But the resonance of the discovery of these camps in 1992, which was keenly felt by Holocaust survivors, was inescapable. I consulted the then director of the Holocaust Memorial Museum in Washington, Walter Reich, to ask what the appropriate language might be. Would the word “echoes” be right? “Echoes, loud and clear,” he replied.

Anyone who has been to Auschwitz - that place without colours, the very air laden with evil - knows the experience to be life-changing. It is a place which speaks in its own way of the greatest crime ever committed against humanity and that it is thus sacred to history and to memory. And most will agree that it is not the museum of memorabilia that cuts to the core, but the desolation of Birkenau, left as it was the day the Nazis evacuated on January 19, 1945. It is as though they left minutes ago, but then how long is a minute in places like Auschwitz?

Inasmuch as the attempt to obliterate Bosnia’s Muslims “echoed” the project of the Third Reich, Omarska’s claim to preservation should echo the sanctity of Auschwitz. For what is so starkly impactful about Omarksa now is its emptiness, and the spectral silence that speaks of what happened here. The preservation of the site at Omarska is quintessential to the preservation of that memory.

That is the first and simple part of the argument – for it is about preserving that which is past and sacred, a matter of tribute and sensibility, and above all a matter of memory. But the argument for preserving the site at Birkenau – and for doing the same at Omarska - is not only about commemoration. Far from it.

The second part of the argument is that such sites, and the museums dedicated to the memory of mass murder and genocide, are not only concerned with the past; they live in the present and instruct the future. They are universal.

In a speech opening a conference on genocide in 1998, with Bosnia and Rwanda very much on the agenda, the former chairman of the Holocaust Museum’s Commmittee on Conscience, Thomas Buergenthal, spoke of the role of the Birkenau site, “The walls of this museum echo for all to hear with the voices of millions of men, women and children who died in the Holocaust. They do not only tell their own individual stories and reproach us for not doing enough to save them. They call on us, in their name, in the name of future generations, in the name of humanity, to fight and eradicate genocide.”

The site at Omarska can and must fulfil the same role. It can be made to speak not only for those who fell victim to the Serbian pogrom, but for all victims of similar violence. It can speak to future generations about what happened in the hope that it will never happen again.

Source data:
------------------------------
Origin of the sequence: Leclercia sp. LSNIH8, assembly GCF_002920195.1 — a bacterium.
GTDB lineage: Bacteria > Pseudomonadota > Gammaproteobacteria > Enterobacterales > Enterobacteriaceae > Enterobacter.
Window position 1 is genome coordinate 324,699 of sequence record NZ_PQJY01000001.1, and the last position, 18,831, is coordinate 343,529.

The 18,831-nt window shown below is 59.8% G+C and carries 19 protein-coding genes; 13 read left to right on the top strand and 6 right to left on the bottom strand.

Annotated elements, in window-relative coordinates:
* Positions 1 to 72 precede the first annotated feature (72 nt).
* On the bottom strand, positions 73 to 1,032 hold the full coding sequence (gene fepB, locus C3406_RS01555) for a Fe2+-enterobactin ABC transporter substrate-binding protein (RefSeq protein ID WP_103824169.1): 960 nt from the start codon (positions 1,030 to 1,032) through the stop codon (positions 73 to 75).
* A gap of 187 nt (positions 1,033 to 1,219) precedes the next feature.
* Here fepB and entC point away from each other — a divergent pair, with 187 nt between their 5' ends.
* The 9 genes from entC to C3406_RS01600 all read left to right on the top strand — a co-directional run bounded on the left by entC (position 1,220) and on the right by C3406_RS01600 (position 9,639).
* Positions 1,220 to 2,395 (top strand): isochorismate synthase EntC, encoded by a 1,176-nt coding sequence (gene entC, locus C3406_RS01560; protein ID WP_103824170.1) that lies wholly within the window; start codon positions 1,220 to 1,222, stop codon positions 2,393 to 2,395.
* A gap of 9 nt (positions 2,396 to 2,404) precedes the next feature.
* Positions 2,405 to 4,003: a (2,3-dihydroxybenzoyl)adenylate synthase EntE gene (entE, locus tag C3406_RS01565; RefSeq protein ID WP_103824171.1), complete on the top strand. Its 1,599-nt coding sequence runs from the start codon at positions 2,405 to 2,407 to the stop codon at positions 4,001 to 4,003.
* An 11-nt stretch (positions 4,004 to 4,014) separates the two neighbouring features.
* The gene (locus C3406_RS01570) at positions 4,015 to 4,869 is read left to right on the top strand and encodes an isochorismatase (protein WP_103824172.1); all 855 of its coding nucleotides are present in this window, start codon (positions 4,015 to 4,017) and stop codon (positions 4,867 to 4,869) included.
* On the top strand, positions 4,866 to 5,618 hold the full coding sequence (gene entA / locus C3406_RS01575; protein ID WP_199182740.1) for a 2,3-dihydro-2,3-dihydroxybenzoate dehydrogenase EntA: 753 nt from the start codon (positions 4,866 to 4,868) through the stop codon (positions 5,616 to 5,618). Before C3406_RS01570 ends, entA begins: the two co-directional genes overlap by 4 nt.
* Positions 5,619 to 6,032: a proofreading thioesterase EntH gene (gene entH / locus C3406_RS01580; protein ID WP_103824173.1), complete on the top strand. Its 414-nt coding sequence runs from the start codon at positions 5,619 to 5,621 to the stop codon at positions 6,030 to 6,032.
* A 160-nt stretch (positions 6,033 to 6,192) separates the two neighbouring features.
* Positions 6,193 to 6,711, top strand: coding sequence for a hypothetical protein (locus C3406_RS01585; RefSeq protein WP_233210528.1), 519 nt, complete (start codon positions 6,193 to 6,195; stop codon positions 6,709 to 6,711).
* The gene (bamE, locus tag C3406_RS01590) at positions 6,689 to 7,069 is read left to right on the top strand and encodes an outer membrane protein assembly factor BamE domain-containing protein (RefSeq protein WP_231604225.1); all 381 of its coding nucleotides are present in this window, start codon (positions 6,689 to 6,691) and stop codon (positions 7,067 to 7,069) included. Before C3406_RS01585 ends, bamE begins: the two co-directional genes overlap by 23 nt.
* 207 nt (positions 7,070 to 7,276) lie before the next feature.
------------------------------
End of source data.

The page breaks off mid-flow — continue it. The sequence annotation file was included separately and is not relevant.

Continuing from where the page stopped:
In addition to the matters of memory and instruction, there is more urgent business: a third issue to do with truth and the preservation of historical record.

The existence of the Birkenau site is an affirmation. It speaks a truth that no one should ever dare deny. It speaks the truth that this happened to the Jews and others who shared their fate. As such, the site is a final and conclusive retort to the scourge of Holocaust revisionism; a final answer to those – and they do persist, in neo-Nazi nooks and crannies – who question, dilute or obfuscate the unspeakable, unfathomable horrors of the Shoah.

Revisionism over the carnage in Bosnia is rampant and persistent. It has been ever since Thomas Deichmann and his group in London, under the auspices of a circle called “Living Marxism”, claimed the camps found by ITN and myself were fabrications. They adopted the Serbian term “collection centres”, claiming their inmates were there of their own volition.

Deichmann’s charges were ruled by a jury as being in breach of civil law in the London High Court when they were legally challenged by ITN. Successive verdicts in The Hague have rendered them ridiculous as well as poisonous.

One could be forgiven for thinking that once the Bosnian Serb co-president Biljana Plavsic had pleaded guilty to the entire hurricane of violence unleashed on her authority, the revisionists would go to ground. After all, who would know best: they or the woman (and her peers and subordinates) on whose orders the pogrom was carried out?

But no. In Sweden, here they come again, through the pages of a magazine called Ordfront, or Word Front. Last year, it carried an interview with the author Diane Johnstone, about her book Fool's Crusade, which expresses doubts over the number of victims of the Srebrenica massacre; the authencity of the Racak massacre in Kosovo; the use of systematic rape in the war in Bosnia; and the true figure of Bosnian war dead (the official estimate is more than 200,000 - Johnstone claims 50,000). And just as before, members of the chattering classes, unbelievably, have hailed this poison as “outstanding work”, in a letter signed by, among others, Noam Chomsky, Arundhati Roy, Tariq Ali, John Pilger,

There is only one thing to be done in the face of such pernicious and baffling scheming. That is to proclaim and repeat the truth and to demonstrate it conclusively with a preserved site, which those who survived and those left bereaved have recourse to, by way of speaking that truth and keeping it alive as a physical monument to the dead.

The problem is this, however. The denial of what happened in these places dovetails perfectly with the intentions of the Bosnian Serb authorities in Prijedor (and elsewehere). No one more than the perpetrators themselves would love to obliterate – and covert into offices, storage hangars and car parks – the site of mass killing and brutality.

And it so happens that the perpetrators have the backing of those same authorities which own and manage the site of the concentration camp. The Nazis tried to destroy the evidence as they left Birkenau, blowing up the crematoria until their gnarled metal innards were exposed. But the Nazis were being chased out of Poland; no one is chasing the Serbs out of Prijedor. What impetus is there for the Republika Sprska and the municipality of Prijedor to keep a monument to their own unacknowledged crimes?